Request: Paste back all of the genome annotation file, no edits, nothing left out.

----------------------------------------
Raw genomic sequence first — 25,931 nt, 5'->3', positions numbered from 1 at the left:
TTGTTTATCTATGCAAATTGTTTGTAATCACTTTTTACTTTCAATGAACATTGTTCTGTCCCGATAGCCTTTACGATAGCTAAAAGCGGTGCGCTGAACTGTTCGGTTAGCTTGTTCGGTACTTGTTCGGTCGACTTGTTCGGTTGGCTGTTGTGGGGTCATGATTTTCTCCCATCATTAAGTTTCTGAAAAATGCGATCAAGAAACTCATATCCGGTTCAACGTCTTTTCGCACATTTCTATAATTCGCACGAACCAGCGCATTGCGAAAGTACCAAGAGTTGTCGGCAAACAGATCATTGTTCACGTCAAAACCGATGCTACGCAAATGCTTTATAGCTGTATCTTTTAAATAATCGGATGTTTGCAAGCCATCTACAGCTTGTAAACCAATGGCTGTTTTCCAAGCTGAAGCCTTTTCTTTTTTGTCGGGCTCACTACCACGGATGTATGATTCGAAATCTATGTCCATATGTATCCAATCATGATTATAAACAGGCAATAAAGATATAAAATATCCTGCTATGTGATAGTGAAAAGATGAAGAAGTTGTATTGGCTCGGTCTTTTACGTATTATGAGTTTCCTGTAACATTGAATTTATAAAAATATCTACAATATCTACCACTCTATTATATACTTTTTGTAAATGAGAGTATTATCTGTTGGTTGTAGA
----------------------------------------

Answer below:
Raw genomic sequence first — 25,931 nt, 5'->3', positions numbered from 1 at the left:
TTGTTTATCTATGCAAATTGTTTGTAATCACTTTTTACTTTCAATGAACATTGTTCTGTCCCGATAGCCTTTACGATAGCTAAAAGCGGTGCGCTGAACTGTTCGGTTAGCTTGTTCGGTACTTGTTCGGTCGACTTGTTCGGTTGGCTGTTGTGGGGTCATGATTTTCTCCCATCATTAAGTTTCTGAAAAATGCGATCAAGAAACTCATATCCGGTTCAACGTCTTTTCGCACATTTCTATAATTCGCACGAACCAGCGCATTGCGAAAGTACCAAGAGTTGTCGGCAAACAGATCATTGTTCACGTCAAAACCGATGCTACGCAAATGCTTTATAGCTGTATCTTTTAAATAATCGGATGTTTGCAAGCCATCTACAGCTTGTAAACCAATGGCTGTTTTCCAAGCTGAAGCCTTTTCTTTTTTGTCGGGCTCACTACCACGGATGTATGATTCGAAATCTATGTCCATATGTATCCAATCATGATTATAAACAGGCAATAAAGATATAAAATATCCTGCTATGTGATAGTGAAAAGATGAAGAAGTTGTATTGGCTCGGTCTTTTACGTATTATGAGTTTCCTGTAACATTGAATTTATAAAAATATCTACAATATCTACCACTCTATTATATACTTTTTGTAAATGAGAGTATTATCTGTTGGTTGTAGA